[ RadSafe ] RadSafe Digest, Vol 367, Issue 1
Brennan, Mike (DOH)
Mike.Brennan at DOH.WA.GOV
Thu Jul 29 16:20:22 CDT 2010
I am glad you don't see rampant corruption, and I hope you never do. I
am even willing to stipulate that in a small "market" like x-ray
inspection there may be enough oversight that it may not happen.
Please note that be as blatant as bribes for the system to be
undermined. Let's use your example of private contractors doing auto
exhaust inspections. If the word gets out that cars that don't pass at
Clean Air Inspections do pass at Keep 'er Rolling Inspections, who do
you think will do the most inspections, and make the most money? And if
the number of inspection shops keeps going up, and the resources of the
oversight agency keeps going down, how long before someone does their
own informal risk/benefit analysis and decides to fudge the rules in
order to make a little more money (especially if they don't think the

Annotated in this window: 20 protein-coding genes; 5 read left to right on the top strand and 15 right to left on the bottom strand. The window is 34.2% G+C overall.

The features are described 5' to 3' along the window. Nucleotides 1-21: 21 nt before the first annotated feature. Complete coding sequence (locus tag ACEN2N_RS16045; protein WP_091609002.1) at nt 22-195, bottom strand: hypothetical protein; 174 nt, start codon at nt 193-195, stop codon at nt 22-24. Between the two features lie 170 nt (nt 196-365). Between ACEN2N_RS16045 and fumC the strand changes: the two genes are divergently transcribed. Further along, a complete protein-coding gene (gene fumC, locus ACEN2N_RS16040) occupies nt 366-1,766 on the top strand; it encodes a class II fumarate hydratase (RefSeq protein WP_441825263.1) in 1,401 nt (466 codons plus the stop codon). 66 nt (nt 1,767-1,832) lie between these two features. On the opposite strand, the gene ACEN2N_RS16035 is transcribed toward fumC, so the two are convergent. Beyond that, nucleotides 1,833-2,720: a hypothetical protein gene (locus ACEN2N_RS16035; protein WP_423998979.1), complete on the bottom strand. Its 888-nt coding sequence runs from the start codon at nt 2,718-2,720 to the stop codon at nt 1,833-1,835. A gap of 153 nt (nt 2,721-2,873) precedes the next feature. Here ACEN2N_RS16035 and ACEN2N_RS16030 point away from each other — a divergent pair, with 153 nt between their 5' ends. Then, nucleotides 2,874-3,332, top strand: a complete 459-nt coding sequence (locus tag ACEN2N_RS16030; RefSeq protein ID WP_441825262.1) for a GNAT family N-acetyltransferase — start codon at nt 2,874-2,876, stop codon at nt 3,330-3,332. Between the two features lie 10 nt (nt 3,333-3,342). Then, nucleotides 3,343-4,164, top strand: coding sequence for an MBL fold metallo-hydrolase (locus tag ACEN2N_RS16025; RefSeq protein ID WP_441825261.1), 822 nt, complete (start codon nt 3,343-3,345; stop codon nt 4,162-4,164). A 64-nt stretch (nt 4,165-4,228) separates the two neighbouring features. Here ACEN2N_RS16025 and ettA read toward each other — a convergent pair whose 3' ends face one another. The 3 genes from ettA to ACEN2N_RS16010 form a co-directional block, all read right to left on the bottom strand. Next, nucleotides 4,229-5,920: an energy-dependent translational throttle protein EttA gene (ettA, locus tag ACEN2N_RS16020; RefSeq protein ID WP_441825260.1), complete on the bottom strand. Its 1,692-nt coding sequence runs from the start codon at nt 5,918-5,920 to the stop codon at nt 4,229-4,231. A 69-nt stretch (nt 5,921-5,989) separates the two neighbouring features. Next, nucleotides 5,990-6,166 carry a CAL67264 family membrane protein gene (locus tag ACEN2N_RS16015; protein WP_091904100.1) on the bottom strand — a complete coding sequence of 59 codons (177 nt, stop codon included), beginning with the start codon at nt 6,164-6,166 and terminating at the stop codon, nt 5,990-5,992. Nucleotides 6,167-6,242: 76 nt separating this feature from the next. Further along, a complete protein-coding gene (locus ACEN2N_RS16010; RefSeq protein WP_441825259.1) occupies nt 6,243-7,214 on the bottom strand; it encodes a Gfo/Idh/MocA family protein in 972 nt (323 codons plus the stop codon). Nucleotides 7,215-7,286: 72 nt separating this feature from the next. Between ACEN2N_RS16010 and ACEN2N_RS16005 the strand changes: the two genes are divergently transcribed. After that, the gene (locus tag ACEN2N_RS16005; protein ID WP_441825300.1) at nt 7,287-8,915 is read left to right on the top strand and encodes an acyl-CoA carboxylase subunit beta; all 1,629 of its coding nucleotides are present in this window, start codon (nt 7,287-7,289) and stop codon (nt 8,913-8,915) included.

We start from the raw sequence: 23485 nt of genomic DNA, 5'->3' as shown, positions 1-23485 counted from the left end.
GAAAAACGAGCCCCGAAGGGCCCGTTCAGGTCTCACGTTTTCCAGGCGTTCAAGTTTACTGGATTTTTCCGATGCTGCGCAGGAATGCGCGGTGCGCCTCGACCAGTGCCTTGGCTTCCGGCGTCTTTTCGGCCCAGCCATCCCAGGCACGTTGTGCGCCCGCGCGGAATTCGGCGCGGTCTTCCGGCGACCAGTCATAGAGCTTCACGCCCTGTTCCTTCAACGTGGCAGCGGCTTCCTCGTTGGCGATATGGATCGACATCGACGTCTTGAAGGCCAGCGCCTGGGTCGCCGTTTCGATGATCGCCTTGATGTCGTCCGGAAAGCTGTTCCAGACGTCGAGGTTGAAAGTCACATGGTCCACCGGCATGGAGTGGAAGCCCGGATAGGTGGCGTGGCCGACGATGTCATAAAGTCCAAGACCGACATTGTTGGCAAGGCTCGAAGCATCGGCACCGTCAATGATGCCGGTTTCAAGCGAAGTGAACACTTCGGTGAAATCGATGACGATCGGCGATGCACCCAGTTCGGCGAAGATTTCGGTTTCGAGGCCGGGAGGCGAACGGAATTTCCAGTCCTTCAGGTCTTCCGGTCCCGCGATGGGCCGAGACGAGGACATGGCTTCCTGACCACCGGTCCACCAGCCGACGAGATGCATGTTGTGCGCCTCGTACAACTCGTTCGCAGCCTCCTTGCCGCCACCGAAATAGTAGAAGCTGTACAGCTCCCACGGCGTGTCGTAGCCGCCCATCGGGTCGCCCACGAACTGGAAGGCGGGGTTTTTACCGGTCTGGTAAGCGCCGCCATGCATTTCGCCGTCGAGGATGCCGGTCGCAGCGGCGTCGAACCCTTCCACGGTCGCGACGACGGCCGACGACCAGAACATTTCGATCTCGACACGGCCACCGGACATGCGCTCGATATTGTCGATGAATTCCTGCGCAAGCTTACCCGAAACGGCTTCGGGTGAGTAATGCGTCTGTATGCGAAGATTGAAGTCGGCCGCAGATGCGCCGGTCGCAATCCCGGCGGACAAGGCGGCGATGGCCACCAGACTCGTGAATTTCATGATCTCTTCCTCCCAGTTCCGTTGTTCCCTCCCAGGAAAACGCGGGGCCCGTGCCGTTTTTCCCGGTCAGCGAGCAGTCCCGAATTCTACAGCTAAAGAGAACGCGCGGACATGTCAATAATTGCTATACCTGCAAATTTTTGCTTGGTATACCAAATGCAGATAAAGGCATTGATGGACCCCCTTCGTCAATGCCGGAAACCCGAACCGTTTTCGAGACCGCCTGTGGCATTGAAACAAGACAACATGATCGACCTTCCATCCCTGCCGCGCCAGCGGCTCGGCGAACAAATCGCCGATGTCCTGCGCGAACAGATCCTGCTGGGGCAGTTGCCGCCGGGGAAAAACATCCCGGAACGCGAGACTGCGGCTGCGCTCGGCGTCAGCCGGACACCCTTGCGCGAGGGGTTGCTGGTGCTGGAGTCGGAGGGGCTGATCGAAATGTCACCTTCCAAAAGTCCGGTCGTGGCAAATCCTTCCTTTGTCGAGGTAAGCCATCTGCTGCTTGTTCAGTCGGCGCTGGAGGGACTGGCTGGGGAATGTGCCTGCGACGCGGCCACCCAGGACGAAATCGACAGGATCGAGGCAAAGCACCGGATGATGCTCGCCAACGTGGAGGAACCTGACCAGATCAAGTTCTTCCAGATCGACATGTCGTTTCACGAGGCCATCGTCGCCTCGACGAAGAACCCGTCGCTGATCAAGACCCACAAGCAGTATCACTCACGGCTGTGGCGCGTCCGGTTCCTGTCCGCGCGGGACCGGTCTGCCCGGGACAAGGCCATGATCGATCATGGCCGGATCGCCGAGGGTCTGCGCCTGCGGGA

rules are that important to begin with)?
As for "corporate corruption", I would submit that one form of this is a
lack of a safety culture within a corporation. When decision makers
consistently give short term profit more weight than safety, the results
are often sub-optimal, even if they don't dominate the news for 100+
From: garyi at trinityphysics.com [mailto:garyi at trinityphysics.com]
Sent: Thursday, July 29, 2010 10:52 AM
To: radsafe at health.phys.iit.edu; Brennan, Mike (DOH)
Subject: Re: [ RadSafe ] RadSafe Digest, Vol 367, Issue 1
The private contractor thing has been a reality for quite a few years
now, and I see nothing to indicate rampant corruption.
Your car is inspected annually by a private contractor, yes? I wonder
how many times such a contractor could suffer being reported for
soliciting bribes, and still remain in business.
I see it as a choice, a trade off, between the risk of arbitrary
regulatory abuse, and the risk of corporate corruption. The corruption
risk seems pretty minor IMHO.
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